by Gary Knipe
Every decade seems to have its own scapegoat when people are in search of something to blame for an act of seemingly senseless violence. For some reason people find it hard to accept that maybe, as a species, we are inherently violent. Our societies are built on this violence. Wars created the nations we live in today. Our history is almost entirely made up of violence. So why do we keep searching for something in our modern societies, when violence is as old as history?
Music has always been at the forefront when notorious acts of violence have occurred. Heavy metal music seems to be a favourite and easy target. Marilyn Manson had to cancel his shows after the columbine incident. Slipknot was blamed for a Samurai sword attack in Krugersdorp, South Africa. Rap music has also found itself as a target and been blamed for many incidents of violence both public and domestic. Even The Beatles weren’t safe, as Charles Manson claimed to have heard subliminal messaging when listening to their music.
Fast forward a decade and suddenly the new popular form of entertainment gets the blame. Violent movies were the big villain not so long ago. Popular phrases like ‘cultivate a culture of violence’ get thrown around quite a lot, but like I’ve mentioned before, history shows that violence has always been a part of human culture. Does watching violence on screen tempt people into committing violence themselves?
The new mean kid on the block is violent video games. Although not a new phenomena, since violent video games have been blamed before, people were still relatively ignorant to the hobby. Now that video games have reached the height of popularity they’re more frequently mentioned when acts of violence occur. The difference between music, movies and games is apparent. Music you only hear, movies you hear and see, but video games combine the two with something a lot more intense: making an actual decision and acting out the violence. As a player you can decide to kill an image on the screen and act it out by clicking a button. It’s a very big step from just listening or watching, but can we say without a doubt that video games ‘cultivate a culture of violence’?
The research says no. No research has ever conclusively been able to link acts of violence to video games, or any other form of entertainment for that matter. In fact, lead researcher Professor Andrew Przybylski showed in his study that there is no link between video games and teenage aggression.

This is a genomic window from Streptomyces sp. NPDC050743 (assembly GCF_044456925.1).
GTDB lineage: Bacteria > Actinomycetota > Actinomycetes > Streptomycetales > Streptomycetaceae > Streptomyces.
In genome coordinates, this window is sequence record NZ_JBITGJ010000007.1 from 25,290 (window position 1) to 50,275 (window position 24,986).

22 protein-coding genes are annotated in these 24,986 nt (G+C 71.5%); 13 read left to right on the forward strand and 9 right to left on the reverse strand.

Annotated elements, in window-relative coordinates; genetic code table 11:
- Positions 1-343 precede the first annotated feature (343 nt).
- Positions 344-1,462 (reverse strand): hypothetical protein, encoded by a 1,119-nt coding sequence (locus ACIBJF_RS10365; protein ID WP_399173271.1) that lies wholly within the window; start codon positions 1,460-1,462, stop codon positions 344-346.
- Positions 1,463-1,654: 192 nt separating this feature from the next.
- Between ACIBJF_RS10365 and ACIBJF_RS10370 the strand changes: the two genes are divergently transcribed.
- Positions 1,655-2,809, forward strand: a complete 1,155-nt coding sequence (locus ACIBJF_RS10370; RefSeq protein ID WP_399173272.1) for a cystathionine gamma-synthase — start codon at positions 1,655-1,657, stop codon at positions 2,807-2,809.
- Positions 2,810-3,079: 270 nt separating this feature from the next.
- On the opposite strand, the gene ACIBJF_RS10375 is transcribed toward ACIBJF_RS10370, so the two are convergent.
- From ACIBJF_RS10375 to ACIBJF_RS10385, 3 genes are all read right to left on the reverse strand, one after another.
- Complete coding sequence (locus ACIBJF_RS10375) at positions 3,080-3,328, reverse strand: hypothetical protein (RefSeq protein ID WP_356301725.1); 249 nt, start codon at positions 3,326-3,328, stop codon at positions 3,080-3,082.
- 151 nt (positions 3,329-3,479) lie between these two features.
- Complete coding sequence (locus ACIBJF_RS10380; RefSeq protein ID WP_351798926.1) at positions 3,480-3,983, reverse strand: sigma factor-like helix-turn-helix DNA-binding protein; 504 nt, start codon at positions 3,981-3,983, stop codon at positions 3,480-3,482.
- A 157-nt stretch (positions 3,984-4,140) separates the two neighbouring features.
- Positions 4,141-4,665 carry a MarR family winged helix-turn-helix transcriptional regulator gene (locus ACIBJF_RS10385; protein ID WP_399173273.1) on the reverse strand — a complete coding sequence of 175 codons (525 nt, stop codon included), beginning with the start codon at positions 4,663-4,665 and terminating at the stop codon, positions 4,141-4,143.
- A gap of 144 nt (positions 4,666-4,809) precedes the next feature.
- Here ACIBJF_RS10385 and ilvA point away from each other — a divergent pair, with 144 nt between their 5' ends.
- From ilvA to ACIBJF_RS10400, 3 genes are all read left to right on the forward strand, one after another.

I have been playing video games, violent and otherwise, for thirty years. I have never
murdered, maimed or intentionally hospitalised anyone. I get mad at people, and often times wished harm on certain people, but are the video games I’ve been playing my entire life to blame for this? Absolutely not. These are normal feelings we all have as human beings. It’s not right to feel that way, but it is also not wrong. We simply cannot help ourselves. People who act out these feelings have much deeper psychological problems we are yet to thoroughly understand. Or maybe it’s the thousands of years of human violence still locked within our DNA.
Playing violent video games does not make you or your children more violent. This is not to say playing video games is entirely harmless, however. As a species we have become bigger than ever. Obesity is an epidemic we are unable to solve and yes, video games play a direct role in the levels of obesity in children. Children are no longer physically active. They would much rather sit inside and play Fortnite or Apex Legends than play outside or go ride their bike.
This is not healthy and we know this, so why are we not doing something about it? Let me be frank. Video games play a role in our declining health and the declining health of our children, but video games are not the root cause and can’t be directly blamed. Ultimately we make the choice to sit and play video games instead of getting exercise. We allow our children to sit in front of the TV playing games all day instead of acting like real parents and limiting their time playing games.
In short: It is easy to blame modern entertainment for all of our problems and much harder to accept the actual truth. We, ourselves, are to blame, and nothing else.
This story was written by a guest contributor, Gary Knipe. If you’d like to become a contributor for Essential Millennial, please contact us and we’ll make sure your stories are shared far and wide.